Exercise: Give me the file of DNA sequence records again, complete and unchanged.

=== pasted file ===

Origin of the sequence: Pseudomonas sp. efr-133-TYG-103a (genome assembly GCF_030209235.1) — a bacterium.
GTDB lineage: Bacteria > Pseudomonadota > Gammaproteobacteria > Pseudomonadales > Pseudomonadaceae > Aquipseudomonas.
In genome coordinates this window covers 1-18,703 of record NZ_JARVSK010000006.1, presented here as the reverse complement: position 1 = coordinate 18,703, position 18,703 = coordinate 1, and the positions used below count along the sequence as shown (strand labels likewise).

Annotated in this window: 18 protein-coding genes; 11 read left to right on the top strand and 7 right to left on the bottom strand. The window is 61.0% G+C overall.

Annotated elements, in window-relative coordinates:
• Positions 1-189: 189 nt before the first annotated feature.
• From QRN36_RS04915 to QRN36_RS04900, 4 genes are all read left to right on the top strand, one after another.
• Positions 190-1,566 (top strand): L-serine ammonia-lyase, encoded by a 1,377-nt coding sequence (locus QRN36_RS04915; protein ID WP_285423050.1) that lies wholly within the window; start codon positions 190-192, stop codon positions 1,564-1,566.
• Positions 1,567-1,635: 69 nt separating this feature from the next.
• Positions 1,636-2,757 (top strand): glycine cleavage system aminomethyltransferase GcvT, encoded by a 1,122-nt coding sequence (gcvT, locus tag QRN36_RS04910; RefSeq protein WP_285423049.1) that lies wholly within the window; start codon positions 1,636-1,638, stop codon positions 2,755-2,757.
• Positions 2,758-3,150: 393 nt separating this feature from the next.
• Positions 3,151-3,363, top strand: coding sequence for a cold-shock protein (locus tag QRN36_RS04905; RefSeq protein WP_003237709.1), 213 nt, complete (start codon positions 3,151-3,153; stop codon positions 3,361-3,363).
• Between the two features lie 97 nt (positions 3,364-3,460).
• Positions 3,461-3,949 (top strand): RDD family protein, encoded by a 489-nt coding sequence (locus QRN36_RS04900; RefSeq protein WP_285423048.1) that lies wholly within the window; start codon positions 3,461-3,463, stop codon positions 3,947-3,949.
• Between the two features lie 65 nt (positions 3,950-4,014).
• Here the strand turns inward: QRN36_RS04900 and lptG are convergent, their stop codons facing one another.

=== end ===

Origin of the sequence: Pseudomonas sp. efr-133-TYG-103a (genome assembly GCF_030209235.1) — a bacterium.
GTDB lineage: Bacteria > Pseudomonadota > Gammaproteobacteria > Pseudomonadales > Pseudomonadaceae > Aquipseudomonas.
In genome coordinates this window covers 1-18,703 of record NZ_JARVSK010000006.1, presented here as the reverse complement: position 1 = coordinate 18,703, position 18,703 = coordinate 1, and the positions used below count along the sequence as shown (strand labels likewise).

Annotated in this window: 18 protein-coding genes; 11 read left to right on the top strand and 7 right to left on the bottom strand. The window is 61.0% G+C overall.

Annotated elements, in window-relative coordinates:
• Positions 1-189: 189 nt before the first annotated feature.
• From QRN36_RS04915 to QRN36_RS04900, 4 genes are all read left to right on the top strand, one after another.
• Positions 190-1,566 (top strand): L-serine ammonia-lyase, encoded by a 1,377-nt coding sequence (locus QRN36_RS04915; protein ID WP_285423050.1) that lies wholly within the window; start codon positions 190-192, stop codon positions 1,564-1,566.
• Positions 1,567-1,635: 69 nt separating this feature from the next.
• Positions 1,636-2,757 (top strand): glycine cleavage system aminomethyltransferase GcvT, encoded by a 1,122-nt coding sequence (gcvT, locus tag QRN36_RS04910; RefSeq protein WP_285423049.1) that lies wholly within the window; start codon positions 1,636-1,638, stop codon positions 2,755-2,757.
• Positions 2,758-3,150: 393 nt separating this feature from the next.
• Positions 3,151-3,363, top strand: coding sequence for a cold-shock protein (locus tag QRN36_RS04905; RefSeq protein WP_003237709.1), 213 nt, complete (start codon positions 3,151-3,153; stop codon positions 3,361-3,363).
• Between the two features lie 97 nt (positions 3,364-3,460).
• Positions 3,461-3,949 (top strand): RDD family protein, encoded by a 489-nt coding sequence (locus QRN36_RS04900; RefSeq protein WP_285423048.1) that lies wholly within the window; start codon positions 3,461-3,463, stop codon positions 3,947-3,949.
• Between the two features lie 65 nt (positions 3,950-4,014).
• Here the strand turns inward: QRN36_RS04900 and lptG are convergent, their stop codons facing one another.